Gabriel Valley Tribune
February 18, 1988
Crazies Are His Specialty
by Gary Deeb
He plays TV's most lovable
immigrant since Andy Kaufman's Latka character on the old
"Taxi" series. Bronson Pinchot, who portrays
Balki on the ABC comedy series "Perfect Strangers,"
can thank his natural penchant for European accents for making
him perhaps the most popular new comic face to hit television in
the last two years.
"Sometimes I feel
like I've got peanut butter in my mouth when we're
rehearsing," he said, "because I just can't get the
words out; I sound like I'm all gummed up. But once we've
got the scene down and ready to go, I manage to slip right into
it with no trouble."
It was his small but
memorable role in Eddie Murphy's original "Beverly Hills
Cop" three years ago that transformed Pinchot into a TV
star. He played a surly, rather prissy employee of an art
museum -- and the creators of "Perfect Strangers"
walked out of a sneak-preview of that movie with his name
scribbled down on a slip of paper. In "Beverly Hills
Cop," his character seemed to be a recent Iranian
immigrant, but in "Perfect Strangers" his Balki is of
"I'd just come back
from a vacation in Greece when I got hired for 'Perfect
Strangers,'" Pinchot told me, "and I thought Balki
ought to be Greek. But the producers wanted to make him a
native of a fictional southern European country. That
turned out to be a good idea because as the show developed, it's
obvious that Balki's homeland has so many silly customs that it
could prove insulting to a real country.
"I mean, just a few
weeks ago, we said that the national anthem of Mipos (sic) is
'How Will I Know?' by Whitney Houston. Well, you could
never be that playful if you were dealing with a real
country. I mean, everyone would be horrified."
Unlike his pseudo-elegant
character in "Beverly Hills Cop," Pinchot's Balki
creation is a sweet, thoroughly ingratiating puppydog with a
happy disposition. He loves American pop-culture,
continually recites commercial slogans as if they were
"thoughts for the day" and utters such U.S. vernacular
as "Get a new plan, Stan" in a delightful sing-song
voice that automatically cracks viewers up.
obsession with American commercialism is the precise opposite of
Pinchot's personal taste.
"I really hate
mass-culture, especially pop music," Pinchot said.
"To me, it's nauseating. All my old friends keep
asking me how I'm able to handle all those pop-culture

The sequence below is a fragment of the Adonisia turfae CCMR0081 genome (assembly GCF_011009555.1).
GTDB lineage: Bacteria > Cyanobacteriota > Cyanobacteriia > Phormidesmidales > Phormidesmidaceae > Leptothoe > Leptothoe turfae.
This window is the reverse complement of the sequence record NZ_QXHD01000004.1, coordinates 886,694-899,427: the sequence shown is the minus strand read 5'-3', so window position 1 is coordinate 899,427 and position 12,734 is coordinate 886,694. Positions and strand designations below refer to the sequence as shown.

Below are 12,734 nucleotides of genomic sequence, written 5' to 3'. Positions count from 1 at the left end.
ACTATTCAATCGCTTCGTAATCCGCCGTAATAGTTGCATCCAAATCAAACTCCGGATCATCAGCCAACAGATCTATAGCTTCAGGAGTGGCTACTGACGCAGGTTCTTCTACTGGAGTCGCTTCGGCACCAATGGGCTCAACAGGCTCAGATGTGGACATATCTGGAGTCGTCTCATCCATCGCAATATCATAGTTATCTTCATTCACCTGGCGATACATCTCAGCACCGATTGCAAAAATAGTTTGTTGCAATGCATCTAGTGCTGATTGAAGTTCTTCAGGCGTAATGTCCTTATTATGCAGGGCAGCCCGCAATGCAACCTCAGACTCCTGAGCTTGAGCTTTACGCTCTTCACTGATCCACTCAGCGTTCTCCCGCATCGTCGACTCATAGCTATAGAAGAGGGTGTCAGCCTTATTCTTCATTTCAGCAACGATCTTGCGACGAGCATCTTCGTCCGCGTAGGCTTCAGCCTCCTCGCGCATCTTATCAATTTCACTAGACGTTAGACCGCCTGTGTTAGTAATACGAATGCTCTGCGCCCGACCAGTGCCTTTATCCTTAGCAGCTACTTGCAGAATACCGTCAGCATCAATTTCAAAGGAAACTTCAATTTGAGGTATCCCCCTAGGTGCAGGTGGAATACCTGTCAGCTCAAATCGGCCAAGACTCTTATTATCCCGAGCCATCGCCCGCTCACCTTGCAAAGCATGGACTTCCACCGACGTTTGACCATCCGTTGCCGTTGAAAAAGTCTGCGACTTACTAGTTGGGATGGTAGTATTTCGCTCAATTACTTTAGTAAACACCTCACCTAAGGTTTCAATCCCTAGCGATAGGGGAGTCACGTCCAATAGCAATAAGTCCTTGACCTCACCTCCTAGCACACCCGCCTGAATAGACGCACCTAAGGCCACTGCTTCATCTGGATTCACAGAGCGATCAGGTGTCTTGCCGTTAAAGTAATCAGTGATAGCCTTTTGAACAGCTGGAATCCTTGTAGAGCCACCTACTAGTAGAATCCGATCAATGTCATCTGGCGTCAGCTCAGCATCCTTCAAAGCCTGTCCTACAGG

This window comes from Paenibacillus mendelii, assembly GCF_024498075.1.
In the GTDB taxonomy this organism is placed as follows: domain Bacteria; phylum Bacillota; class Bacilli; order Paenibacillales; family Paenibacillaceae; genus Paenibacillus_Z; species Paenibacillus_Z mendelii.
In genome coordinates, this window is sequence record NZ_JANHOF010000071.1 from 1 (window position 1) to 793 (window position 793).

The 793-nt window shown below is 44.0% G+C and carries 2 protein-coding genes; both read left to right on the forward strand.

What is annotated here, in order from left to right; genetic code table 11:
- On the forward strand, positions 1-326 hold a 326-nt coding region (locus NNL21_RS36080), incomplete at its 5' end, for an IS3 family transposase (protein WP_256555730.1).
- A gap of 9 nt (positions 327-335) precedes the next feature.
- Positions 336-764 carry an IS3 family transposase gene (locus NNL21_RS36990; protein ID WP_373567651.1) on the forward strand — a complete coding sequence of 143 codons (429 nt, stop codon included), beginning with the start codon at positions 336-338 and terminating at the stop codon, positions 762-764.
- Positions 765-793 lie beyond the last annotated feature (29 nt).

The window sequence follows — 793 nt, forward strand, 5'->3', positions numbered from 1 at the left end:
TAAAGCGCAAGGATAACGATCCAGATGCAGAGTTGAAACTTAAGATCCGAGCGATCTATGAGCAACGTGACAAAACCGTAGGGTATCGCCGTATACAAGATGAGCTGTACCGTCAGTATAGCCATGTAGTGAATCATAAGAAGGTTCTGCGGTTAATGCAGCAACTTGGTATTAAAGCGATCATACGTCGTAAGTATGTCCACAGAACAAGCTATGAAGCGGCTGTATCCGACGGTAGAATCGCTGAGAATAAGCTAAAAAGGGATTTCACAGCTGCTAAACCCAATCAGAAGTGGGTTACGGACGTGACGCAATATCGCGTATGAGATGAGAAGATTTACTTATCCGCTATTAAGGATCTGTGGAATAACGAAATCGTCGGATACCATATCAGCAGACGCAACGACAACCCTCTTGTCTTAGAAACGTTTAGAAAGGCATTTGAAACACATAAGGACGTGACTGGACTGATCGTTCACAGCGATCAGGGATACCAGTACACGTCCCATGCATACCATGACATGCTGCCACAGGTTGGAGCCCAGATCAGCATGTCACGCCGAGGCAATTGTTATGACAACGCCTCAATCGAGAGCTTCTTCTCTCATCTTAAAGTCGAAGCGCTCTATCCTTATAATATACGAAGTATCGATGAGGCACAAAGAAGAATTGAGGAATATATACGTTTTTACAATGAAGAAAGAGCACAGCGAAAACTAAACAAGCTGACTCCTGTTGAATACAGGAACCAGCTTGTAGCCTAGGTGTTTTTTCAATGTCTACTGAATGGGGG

references on 'Perfect Strangers,' and I tell them I just get
somebody to play me the record in question -- or I have somebody
describe the commercial in full detail -- and then I just play
along with it and it works out fine. Because most of the
time, I watch virtually no TV and the music I listen to is
Indeed, Pinchot finds it
curious that he's now considered an actor who specializes in
knockabout comedy, whereas for years he toiled in obscurity with
heavy dramatic roles for various theater companies.
"If people in this
business want to typecast me as a comic performer, that's their
business," he said. "I personally see no great
distinction between playing funny and playing straight, and I
sure don't have any intention of suddenly stepping out in a TV
movie and playing a heavy dramatic role just to prove
myself. I always find it to be like a glass of cold water
in the face when actors do that just to demonstrate their
versatility. I don't see the point. I don't know if
I'm ready to see Jane Alexander do the life story of Harpo
"As far as I'm
concerned, acting is acting -- and just because you're in a
comedy series, it doesn't mean that the program doesn't contain
moments of genuine drama. Look at any film with Charlie
Chaplin: Even his funniest movies had significant moments of
great humanity where he moves you to tears.
"Not to sound totally
disgusting, but we do that -- to a certain extent -- a lot of
the time on 'Perfect Strangers.' As for my talent in the
comedy area, it's not all that difficult for me. I think
you take your own human experience, multiply it by 10 -- and
than it's funny."
His distaste for American
pop-culture notwithstanding, Pinchot earns nice bucks as a
performer in commercials.
"I've done a lot of
Pepsi commercials and I did a pretty good one for coffee last
year," he said. "I guess that puts me in the
caffeine sector pretty strongly. I make no bones about it;
I love to do commercials. It's great money and you can
sometimes make them little works of art. I mean, the only
time I've ever rejected a commercial is when the money wasn't